Dodgers hire Rays' Friedman to lead front office 

click to enlarge Andrew Friedman has been hired by the Dodgers as president of baseball operations. Friedman had been executive vice president of baseball operations for the Rays. - STEVEN SENNE/AP FILE PHOTO
  • Steven Senne/AP file photo
  • Andrew Friedman has been hired by the Dodgers as president of baseball operations. Friedman had been executive vice president of baseball operations for the Rays.

LOS ANGELES -- Fresh off another early playoff exit, the Los Angeles Dodgers shook up their front office Tuesday.

They hired Andrew Friedman for the new position of president of baseball operations, while current general manger Ned Colletti will stay on in a new role as a senior adviser to team president and CEO Stan Kasten.

Friedman comes from the Tampa Bay Rays, where he was executive vice president of baseball operations for nine years after being hired at age 28.

Kasten called Friedman "one of the youngest and brightest minds in the game today." Now 37, Friedman guided the Rays to four postseason appearances, including two division titles in 2009 and 2010 while overseeing one of the major leagues' lowest payrolls.

In joining the Dodgers, Friedman will have baseball's highest payroll of $256 million at his disposal.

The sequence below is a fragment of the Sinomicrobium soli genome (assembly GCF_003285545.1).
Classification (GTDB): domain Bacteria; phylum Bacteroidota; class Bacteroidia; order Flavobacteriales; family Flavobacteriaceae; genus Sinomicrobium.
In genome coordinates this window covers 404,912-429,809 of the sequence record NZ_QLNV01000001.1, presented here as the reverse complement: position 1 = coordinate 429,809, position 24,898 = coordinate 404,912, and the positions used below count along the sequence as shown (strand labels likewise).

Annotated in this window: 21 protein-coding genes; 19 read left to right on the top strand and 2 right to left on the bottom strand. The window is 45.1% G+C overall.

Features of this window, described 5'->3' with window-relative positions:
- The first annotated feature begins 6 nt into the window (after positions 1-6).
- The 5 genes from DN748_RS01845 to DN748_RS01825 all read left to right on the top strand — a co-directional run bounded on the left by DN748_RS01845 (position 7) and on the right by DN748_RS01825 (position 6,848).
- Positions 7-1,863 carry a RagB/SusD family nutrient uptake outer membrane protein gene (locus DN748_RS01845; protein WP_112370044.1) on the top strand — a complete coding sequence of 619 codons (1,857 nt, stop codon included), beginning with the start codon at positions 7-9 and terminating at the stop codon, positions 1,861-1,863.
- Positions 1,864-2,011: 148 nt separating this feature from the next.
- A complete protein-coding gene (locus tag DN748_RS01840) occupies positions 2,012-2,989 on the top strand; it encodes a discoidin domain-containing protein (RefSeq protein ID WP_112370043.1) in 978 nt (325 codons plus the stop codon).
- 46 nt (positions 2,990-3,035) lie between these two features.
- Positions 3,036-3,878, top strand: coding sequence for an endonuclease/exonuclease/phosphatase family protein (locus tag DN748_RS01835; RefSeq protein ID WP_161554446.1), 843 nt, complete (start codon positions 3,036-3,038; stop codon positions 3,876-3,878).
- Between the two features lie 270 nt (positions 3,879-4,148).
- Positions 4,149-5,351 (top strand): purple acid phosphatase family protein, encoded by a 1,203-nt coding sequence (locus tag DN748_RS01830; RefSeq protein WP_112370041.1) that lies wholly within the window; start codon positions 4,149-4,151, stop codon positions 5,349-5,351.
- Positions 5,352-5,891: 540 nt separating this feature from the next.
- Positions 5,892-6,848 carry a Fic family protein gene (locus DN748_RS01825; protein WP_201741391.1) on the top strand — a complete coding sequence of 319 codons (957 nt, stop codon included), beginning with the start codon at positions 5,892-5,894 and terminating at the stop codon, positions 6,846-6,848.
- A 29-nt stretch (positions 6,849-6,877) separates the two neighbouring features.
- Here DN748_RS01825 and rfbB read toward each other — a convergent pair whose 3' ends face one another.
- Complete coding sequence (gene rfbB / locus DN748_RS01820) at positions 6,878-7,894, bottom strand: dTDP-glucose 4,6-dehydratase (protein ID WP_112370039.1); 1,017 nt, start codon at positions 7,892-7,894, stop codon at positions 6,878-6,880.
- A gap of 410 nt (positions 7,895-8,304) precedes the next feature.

Friedman is a former Wall Street analyst who joined the Rays in 2004 and worked as director of baseball development during his first two years. Under Friedman, the Rays posted the franchise's first winning season and won the American League pennant in 2008.

The Rays finished under .500 in each of their first 10 years of existence before finishing above .500 under Friedman from 2008-13.

This season, however, the Rays finished fourth in the AL East with a 77-85 record after trading away ace David Price to the Detroit Tigers.

Colletti spent nine years as GM of the Dodgers. The team reached the postseason five times and won four division titles, but had early playoff exits the last two years, including last week when they lost their National League Division Series to St. Louis in four games, which triggered speculation that Colletti's job was in jeopardy.

Kasten said Colletti's knowledge and experience will be an asset as the Dodgers continue to build their farm system.

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